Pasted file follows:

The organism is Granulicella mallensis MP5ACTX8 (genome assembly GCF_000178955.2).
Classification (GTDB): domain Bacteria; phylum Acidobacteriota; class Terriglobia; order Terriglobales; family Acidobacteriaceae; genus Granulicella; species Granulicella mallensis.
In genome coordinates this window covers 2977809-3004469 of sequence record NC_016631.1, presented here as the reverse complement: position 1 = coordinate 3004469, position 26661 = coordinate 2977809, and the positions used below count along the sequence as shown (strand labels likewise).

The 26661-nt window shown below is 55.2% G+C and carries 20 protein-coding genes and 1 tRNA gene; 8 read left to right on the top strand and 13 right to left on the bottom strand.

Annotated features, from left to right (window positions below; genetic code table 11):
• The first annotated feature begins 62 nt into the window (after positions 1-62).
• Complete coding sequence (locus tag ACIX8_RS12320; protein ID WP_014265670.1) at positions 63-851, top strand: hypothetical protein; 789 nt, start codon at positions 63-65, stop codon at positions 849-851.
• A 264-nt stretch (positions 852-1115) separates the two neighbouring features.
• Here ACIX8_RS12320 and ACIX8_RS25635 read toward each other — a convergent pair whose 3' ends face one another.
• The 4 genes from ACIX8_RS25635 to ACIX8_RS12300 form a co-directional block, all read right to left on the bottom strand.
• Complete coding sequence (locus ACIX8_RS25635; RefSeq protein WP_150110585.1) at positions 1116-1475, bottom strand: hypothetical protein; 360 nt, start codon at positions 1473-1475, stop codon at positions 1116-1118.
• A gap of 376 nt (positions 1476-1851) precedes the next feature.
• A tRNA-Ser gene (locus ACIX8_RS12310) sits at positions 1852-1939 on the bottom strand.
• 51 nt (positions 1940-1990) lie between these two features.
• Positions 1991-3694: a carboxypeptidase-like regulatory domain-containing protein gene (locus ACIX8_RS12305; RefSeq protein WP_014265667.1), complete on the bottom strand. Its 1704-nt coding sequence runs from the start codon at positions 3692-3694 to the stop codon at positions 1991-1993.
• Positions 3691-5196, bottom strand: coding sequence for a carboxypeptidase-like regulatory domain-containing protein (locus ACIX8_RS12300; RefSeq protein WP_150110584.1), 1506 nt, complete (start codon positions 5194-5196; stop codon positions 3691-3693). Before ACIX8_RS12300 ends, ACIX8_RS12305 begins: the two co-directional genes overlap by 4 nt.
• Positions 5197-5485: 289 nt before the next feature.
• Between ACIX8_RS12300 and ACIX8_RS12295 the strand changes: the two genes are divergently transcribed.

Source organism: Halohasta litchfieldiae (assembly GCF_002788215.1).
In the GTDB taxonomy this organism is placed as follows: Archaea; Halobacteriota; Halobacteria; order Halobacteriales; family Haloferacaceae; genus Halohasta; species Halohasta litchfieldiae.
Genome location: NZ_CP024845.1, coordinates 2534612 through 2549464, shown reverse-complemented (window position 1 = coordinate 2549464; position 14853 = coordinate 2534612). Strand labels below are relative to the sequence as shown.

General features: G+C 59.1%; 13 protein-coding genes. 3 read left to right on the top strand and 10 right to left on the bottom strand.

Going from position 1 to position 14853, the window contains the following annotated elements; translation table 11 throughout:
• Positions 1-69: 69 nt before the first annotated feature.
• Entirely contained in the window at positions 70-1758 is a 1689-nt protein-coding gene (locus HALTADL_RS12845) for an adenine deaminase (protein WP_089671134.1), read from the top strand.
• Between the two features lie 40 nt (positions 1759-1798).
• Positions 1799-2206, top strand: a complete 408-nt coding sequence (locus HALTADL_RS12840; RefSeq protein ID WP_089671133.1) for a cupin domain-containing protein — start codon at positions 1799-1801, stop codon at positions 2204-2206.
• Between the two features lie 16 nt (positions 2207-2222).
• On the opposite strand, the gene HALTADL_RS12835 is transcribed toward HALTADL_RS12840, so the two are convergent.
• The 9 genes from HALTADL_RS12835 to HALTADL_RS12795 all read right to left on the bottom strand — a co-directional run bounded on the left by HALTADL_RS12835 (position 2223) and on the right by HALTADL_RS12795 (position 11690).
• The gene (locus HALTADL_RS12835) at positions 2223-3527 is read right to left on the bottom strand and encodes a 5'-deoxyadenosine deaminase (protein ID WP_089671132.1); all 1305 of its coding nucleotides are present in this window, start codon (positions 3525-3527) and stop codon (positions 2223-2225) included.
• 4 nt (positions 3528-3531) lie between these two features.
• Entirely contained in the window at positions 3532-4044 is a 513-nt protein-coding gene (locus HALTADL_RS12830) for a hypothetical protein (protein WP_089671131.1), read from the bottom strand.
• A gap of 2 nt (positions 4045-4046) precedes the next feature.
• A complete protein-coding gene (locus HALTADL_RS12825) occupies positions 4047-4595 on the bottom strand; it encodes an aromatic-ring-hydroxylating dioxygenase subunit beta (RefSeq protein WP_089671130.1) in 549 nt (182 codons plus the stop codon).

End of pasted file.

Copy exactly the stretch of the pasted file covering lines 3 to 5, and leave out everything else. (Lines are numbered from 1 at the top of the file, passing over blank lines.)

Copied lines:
In genome coordinates this window covers 2977809-3004469 of sequence record NC_016631.1, presented here as the reverse complement: position 1 = coordinate 3004469, position 26661 = coordinate 2977809, and the positions used below count along the sequence as shown (strand labels likewise).

The 26661-nt window shown below is 55.2% G+C and carries 20 protein-coding genes and 1 tRNA gene; 8 read left to right on the top strand and 13 right to left on the bottom strand.

Annotated features, from left to right (window positions below; genetic code table 11):